Street Crime Climbing at an Alarming Rate


Kiran Iftikhar

Independent police experts have termed the delay in registration of FIRs as an “occupational sickness” that affects the performance of the police force

Like other countries around the world, Pakistan has a rising crime rate. Some have linked rising crime rates to unemployment, illiteracy, rising inflation, and poverty. That is why people are forced to commit crimes to meet their basic needs.
Meanwhile, citizens are constantly in a state of fear and insecurity. Most people have either been victims of street crimes themselves or know someone who was a victim recently. Going to a crowded bazaar in broad daylight is as unsafe as travelling on a deserted road at night. Lack of security is affecting the overall well-being of society.
In the last few years, robberies, thefts, kidnappings, murders, and house attacks have risen speedily in Lahore, Karachi, and Islamabad.
The police chief revealed that while Lahore is a smaller city than Karachi, there are 200,000 crime reports annually. In contrast, in the year 2020, there were 45,000 crimes per year in Karachi, but in the year 2021, it increased to 84,000 crimes. These facts clearly show the complete failure of law enforcement agencies to deal with criminal activities and protect citizens. Many lost their lives fighting street crime and theft.
Recently, four incidents ensued on a single day in Karachi. On January 12, 2022, in the Clifton area, robbers killed a businessman belonging to the Hindu community and snatched Rs 7.3 million. A 28-year-old married man was shot dead by a robber for resisting on Kashmir Road. Another 50-year-old man was shot dead for resisting an attempted robbery near Barak petrol pump on Super Highway in additional offences.
According to provincial officials, a total of 1,600 motorcycles were robbed in the city during Ramadan. More than 1,800 mobile phones and 121 four-wheelers were seized within one month.
In February 2022, a journalist affiliated with SAMAA TV was shot dead by burglars in the North Nazimabad area of Karachi on Friday morning.
Sindh Governor Imran Ismail and Chief Minister Murad Ali Shah also took notice of the murder. They directed senior police officers to ensure the immediate arrest of the killers.
Sindh Chief Minister Murad Ali Shah said, “One of the reasons for the rise in street crime is the current financial situation in the country. But no one is looking for excuses because yet the responsibility is ours, and we will fulfill it.”
He further said that some measures have been taken to control the situation. “Some necessary instructions have been given to the police, and we are confident that improvement will be seen in the coming days.”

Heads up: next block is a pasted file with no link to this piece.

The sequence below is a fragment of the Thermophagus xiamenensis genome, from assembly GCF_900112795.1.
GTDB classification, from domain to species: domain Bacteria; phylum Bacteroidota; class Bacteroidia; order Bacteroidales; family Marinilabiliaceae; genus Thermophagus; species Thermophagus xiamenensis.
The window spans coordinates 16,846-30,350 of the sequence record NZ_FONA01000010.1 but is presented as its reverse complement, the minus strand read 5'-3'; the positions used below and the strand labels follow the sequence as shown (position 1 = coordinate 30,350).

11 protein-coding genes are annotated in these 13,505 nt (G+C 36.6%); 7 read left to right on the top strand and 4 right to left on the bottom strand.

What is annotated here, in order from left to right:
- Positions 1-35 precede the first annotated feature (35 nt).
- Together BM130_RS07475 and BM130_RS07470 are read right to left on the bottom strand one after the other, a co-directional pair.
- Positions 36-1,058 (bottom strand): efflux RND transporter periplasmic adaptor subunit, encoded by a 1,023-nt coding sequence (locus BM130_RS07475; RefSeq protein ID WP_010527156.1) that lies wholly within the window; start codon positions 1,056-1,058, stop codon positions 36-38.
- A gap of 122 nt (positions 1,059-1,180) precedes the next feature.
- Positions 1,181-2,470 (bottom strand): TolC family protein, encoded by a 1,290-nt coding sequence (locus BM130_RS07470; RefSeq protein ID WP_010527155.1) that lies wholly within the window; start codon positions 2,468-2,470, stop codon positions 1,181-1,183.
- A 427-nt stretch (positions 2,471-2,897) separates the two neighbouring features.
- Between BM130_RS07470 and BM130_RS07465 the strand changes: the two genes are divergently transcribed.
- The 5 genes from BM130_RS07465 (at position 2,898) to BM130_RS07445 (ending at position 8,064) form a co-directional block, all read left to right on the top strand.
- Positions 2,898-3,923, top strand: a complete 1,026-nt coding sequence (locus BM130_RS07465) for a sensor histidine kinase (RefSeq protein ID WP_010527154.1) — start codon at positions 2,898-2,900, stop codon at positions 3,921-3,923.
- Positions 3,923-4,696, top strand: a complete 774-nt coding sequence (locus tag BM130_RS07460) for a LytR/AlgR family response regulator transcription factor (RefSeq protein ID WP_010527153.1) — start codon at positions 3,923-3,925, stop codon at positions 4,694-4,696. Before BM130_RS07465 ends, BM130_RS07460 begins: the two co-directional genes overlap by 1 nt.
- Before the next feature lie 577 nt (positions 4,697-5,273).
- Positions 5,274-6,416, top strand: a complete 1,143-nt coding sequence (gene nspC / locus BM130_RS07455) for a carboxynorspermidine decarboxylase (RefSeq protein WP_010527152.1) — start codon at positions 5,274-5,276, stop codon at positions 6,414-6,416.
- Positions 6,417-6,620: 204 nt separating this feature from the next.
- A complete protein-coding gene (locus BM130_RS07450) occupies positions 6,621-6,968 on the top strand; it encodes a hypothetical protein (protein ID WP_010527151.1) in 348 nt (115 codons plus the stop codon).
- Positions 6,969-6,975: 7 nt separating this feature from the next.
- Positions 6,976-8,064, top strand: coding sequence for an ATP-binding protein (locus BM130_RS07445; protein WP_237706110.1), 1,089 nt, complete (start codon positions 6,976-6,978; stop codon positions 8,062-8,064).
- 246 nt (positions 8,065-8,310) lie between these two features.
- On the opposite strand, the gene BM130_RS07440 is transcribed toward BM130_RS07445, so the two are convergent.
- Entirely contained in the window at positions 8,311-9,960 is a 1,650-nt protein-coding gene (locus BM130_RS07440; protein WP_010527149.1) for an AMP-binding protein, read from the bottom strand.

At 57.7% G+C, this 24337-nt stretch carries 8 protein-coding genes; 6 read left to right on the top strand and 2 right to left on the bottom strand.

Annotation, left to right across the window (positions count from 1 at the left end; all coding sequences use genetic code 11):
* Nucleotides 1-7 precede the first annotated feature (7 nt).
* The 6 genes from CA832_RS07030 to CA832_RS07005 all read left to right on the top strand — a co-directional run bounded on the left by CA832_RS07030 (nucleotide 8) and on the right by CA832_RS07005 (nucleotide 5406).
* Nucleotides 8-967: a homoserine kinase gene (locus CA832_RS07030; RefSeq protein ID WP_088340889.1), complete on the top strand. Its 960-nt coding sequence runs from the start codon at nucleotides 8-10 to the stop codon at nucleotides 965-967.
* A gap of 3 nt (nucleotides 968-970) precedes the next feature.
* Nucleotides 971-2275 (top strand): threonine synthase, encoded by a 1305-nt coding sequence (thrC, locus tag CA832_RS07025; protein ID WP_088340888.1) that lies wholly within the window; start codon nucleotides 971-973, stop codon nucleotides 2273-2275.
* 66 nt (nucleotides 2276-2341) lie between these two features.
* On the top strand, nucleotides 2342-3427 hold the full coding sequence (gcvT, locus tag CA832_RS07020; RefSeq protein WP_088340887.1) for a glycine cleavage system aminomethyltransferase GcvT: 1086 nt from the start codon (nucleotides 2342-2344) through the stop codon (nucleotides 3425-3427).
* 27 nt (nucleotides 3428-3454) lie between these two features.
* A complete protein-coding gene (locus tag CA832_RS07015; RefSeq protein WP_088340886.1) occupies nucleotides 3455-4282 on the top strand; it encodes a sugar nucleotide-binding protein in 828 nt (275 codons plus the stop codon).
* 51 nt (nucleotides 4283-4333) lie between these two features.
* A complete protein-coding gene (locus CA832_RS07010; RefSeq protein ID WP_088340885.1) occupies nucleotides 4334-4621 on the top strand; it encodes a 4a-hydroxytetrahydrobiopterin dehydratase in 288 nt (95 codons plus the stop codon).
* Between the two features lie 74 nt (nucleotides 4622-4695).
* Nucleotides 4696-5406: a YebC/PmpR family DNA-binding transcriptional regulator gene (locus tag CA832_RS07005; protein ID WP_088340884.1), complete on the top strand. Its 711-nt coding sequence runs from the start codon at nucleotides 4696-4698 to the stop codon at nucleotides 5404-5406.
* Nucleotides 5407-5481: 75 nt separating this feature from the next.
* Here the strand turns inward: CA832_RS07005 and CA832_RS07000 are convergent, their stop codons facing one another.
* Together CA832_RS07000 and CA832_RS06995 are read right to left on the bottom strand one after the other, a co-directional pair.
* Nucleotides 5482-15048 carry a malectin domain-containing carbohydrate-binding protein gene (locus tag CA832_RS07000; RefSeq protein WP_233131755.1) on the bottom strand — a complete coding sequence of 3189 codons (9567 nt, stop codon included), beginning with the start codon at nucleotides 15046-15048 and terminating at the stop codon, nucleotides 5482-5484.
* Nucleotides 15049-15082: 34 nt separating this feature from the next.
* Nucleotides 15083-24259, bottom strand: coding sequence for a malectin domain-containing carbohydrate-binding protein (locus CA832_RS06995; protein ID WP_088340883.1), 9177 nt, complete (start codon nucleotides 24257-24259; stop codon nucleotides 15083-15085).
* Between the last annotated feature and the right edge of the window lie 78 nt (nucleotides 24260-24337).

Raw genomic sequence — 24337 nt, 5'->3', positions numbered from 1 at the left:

Meanwhile, Hafiz Naeem-ur-Rehman, head of the Karachi chapter of Jamaat-e-Islami, has blamed the Sindh government for the increasing crime ratio in the city.
He said, “Sindh government is responsible for protecting the lives and property of the people. They have restrained the city from education, health, roads, and water. And now, there is no protection of life and property.”
If we talk about Lahore, the last few months have seen a sharp rise in crime, especially street crime in Lahore. It demonstrates the poor performance of the operations wing.
According to the annual crime report in Lahore, 120,000 cases were reported in 2020 and 225,000 in 2021. In the first four months of 2022, more than 80,000 cases have already been registered. The alarming rise in the heinous crime ratio is a matter of concern for the country.
According to statistics, about 200 incidents of street crime were reported in January alone. In addition, 26 people, including a journalist, were shot dead. Well-known journalist Hasnain Shah was killed near Lahore Press Club on Davis Road.
Some independent police experts have termed the delay in registration of FIRs as an “occupational sickness” that affects the performance of the police force. One police expert said that if the intended crime is committed before the FIR was registered, then there is no prior investigation required in such a case.
The expansion or reduction in crime rates is determined by the performance of the police and the government. The registration of crime helps to take action, and the authorities are required to assess the law and order situation in any area to check the crime rate.
Despite tight security and search operations, the federal capital is not safe from street crimes and kidnappings of young girls. According to the Federal police archives case files, in 2021 more than 13,000 cases were registered at 22 police stations across the district. The number of registered cases in 2020 was 8,800.
In the last few years, Islamabad has faced more than 6,500 incidents of robbery, street crime, theft, car theft, and motorcycle theft reported in 2021, compared to 1,087 in 2020. 140 murder cases were reported in 2021, compared to 313 in 2020.
Rising rather than declining street crime rates over time is a question mark for security agencies. Although the government has recently adopted strategies in collaboration with law enforcement agencies to curb rising crime, we have not yet noticed the practical implementation of these strategies. Law enforcement agencies and the police should take this seriously to restore law and order in the country and to provide security to the citizens.